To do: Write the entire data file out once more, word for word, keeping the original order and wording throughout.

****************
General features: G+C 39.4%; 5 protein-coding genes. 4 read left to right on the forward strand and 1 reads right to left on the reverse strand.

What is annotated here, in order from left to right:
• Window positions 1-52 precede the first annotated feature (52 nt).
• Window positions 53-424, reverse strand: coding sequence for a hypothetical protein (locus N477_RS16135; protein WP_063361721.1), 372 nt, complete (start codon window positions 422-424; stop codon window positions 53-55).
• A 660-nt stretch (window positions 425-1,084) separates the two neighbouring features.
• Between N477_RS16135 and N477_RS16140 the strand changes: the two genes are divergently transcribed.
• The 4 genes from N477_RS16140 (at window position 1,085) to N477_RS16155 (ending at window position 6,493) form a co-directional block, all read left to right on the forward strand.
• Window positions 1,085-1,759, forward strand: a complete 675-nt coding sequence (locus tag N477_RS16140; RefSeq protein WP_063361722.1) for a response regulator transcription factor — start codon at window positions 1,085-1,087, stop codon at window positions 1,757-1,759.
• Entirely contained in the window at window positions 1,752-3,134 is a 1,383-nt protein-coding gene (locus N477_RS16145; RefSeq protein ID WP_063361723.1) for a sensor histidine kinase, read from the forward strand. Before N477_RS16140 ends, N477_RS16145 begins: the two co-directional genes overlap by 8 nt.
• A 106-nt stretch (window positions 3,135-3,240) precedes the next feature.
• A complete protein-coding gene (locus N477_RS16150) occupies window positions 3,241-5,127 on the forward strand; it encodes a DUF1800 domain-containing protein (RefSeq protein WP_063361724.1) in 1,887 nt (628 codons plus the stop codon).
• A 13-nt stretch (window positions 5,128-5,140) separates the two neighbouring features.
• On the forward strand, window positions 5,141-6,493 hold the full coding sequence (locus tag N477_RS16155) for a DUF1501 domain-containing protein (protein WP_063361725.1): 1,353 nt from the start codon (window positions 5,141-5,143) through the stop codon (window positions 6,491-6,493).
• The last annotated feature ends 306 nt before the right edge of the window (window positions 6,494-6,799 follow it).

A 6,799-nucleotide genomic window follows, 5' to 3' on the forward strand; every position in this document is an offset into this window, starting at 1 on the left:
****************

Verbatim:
General features: G+C 39.4%; 5 protein-coding genes. 4 read left to right on the forward strand and 1 reads right to left on the reverse strand.

What is annotated here, in order from left to right:
• Window positions 1-52 precede the first annotated feature (52 nt).
• Window positions 53-424, reverse strand: coding sequence for a hypothetical protein (locus N477_RS16135; protein WP_063361721.1), 372 nt, complete (start codon window positions 422-424; stop codon window positions 53-55).
• A 660-nt stretch (window positions 425-1,084) separates the two neighbouring features.
• Between N477_RS16135 and N477_RS16140 the strand changes: the two genes are divergently transcribed.
• The 4 genes from N477_RS16140 (at window position 1,085) to N477_RS16155 (ending at window position 6,493) form a co-directional block, all read left to right on the forward strand.
• Window positions 1,085-1,759, forward strand: a complete 675-nt coding sequence (locus tag N477_RS16140; RefSeq protein WP_063361722.1) for a response regulator transcription factor — start codon at window positions 1,085-1,087, stop codon at window positions 1,757-1,759.
• Entirely contained in the window at window positions 1,752-3,134 is a 1,383-nt protein-coding gene (locus N477_RS16145; RefSeq protein ID WP_063361723.1) for a sensor histidine kinase, read from the forward strand. Before N477_RS16140 ends, N477_RS16145 begins: the two co-directional genes overlap by 8 nt.
• A 106-nt stretch (window positions 3,135-3,240) precedes the next feature.
• A complete protein-coding gene (locus N477_RS16150) occupies window positions 3,241-5,127 on the forward strand; it encodes a DUF1800 domain-containing protein (RefSeq protein WP_063361724.1) in 1,887 nt (628 codons plus the stop codon).
• A 13-nt stretch (window positions 5,128-5,140) separates the two neighbouring features.
• On the forward strand, window positions 5,141-6,493 hold the full coding sequence (locus tag N477_RS16155) for a DUF1501 domain-containing protein (protein WP_063361725.1): 1,353 nt from the start codon (window positions 5,141-5,143) through the stop codon (window positions 6,491-6,493).
• The last annotated feature ends 306 nt before the right edge of the window (window positions 6,494-6,799 follow it).

A 6,799-nucleotide genomic window follows, 5' to 3' on the forward strand; every position in this document is an offset into this window, starting at 1 on the left: